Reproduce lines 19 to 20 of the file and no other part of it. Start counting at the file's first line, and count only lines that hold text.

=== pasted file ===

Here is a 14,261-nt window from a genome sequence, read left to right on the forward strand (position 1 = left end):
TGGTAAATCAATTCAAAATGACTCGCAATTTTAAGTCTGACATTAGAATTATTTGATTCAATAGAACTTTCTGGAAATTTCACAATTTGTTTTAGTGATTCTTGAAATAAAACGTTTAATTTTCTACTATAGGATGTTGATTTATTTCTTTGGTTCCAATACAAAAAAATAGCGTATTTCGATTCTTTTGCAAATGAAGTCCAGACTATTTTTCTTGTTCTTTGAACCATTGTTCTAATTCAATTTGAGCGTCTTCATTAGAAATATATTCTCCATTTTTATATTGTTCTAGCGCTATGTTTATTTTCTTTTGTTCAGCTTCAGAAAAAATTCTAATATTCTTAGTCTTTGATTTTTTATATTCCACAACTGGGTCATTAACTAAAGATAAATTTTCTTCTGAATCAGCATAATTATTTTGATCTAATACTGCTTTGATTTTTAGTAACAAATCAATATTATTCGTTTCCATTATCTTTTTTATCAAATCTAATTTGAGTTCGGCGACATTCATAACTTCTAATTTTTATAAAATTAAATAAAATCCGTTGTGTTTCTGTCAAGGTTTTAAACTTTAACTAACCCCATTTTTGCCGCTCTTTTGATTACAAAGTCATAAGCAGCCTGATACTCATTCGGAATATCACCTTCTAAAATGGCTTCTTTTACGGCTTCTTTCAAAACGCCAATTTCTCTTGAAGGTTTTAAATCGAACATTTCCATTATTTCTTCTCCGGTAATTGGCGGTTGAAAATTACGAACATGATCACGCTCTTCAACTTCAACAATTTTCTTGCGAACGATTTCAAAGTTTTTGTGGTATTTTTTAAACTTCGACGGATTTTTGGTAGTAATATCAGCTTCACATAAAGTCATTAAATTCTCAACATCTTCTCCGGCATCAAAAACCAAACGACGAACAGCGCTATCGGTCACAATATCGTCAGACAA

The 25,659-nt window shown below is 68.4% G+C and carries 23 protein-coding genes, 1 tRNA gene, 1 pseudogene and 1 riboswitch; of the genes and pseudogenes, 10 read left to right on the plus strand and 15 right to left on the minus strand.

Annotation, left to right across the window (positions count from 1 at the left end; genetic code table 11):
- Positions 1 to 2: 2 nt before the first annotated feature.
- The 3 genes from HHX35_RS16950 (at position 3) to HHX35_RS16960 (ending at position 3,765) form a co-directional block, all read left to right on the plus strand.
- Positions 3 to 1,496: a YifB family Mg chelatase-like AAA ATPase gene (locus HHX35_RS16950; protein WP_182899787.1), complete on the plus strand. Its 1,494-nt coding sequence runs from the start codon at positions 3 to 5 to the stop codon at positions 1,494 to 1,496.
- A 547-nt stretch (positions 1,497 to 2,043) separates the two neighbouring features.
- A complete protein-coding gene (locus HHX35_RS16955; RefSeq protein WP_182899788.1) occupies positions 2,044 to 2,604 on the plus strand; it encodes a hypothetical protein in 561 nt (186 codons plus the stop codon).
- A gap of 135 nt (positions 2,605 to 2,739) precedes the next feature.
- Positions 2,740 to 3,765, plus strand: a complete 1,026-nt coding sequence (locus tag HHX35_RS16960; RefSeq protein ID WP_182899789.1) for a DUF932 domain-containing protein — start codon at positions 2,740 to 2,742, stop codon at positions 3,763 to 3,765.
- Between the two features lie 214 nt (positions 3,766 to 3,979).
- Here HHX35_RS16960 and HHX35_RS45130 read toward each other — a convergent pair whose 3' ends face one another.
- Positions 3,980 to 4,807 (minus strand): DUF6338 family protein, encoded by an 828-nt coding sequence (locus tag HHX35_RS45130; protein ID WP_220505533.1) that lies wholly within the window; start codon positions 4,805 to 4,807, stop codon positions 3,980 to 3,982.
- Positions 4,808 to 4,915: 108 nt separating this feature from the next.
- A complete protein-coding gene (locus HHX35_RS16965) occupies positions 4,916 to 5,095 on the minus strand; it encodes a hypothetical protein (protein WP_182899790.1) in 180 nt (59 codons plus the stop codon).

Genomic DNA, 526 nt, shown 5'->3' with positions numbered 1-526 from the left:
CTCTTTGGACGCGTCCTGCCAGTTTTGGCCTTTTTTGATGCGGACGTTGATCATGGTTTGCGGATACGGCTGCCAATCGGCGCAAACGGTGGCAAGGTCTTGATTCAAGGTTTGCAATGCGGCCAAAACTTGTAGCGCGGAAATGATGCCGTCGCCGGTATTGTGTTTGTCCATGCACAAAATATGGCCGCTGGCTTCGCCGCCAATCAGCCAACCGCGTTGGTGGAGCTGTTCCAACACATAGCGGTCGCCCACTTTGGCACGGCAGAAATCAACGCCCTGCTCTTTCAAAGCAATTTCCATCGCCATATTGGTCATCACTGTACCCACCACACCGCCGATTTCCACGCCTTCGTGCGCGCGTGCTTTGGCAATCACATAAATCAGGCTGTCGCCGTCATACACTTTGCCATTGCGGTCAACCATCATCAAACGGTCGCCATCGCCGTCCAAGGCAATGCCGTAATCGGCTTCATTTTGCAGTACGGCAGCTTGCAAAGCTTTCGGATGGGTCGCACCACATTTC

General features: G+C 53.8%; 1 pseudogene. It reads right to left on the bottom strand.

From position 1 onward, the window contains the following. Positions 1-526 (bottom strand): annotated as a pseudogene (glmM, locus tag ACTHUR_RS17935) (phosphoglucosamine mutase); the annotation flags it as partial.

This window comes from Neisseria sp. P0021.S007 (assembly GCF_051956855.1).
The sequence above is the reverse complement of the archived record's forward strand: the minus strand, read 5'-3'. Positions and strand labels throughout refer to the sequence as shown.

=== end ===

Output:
General features: G+C 53.8%; 1 pseudogene. It reads right to left on the bottom strand.

From position 1 onward, the window contains the following. Positions 1-526 (bottom strand): annotated as a pseudogene (glmM, locus tag ACTHUR_RS17935) (phosphoglucosamine mutase); the annotation flags it as partial.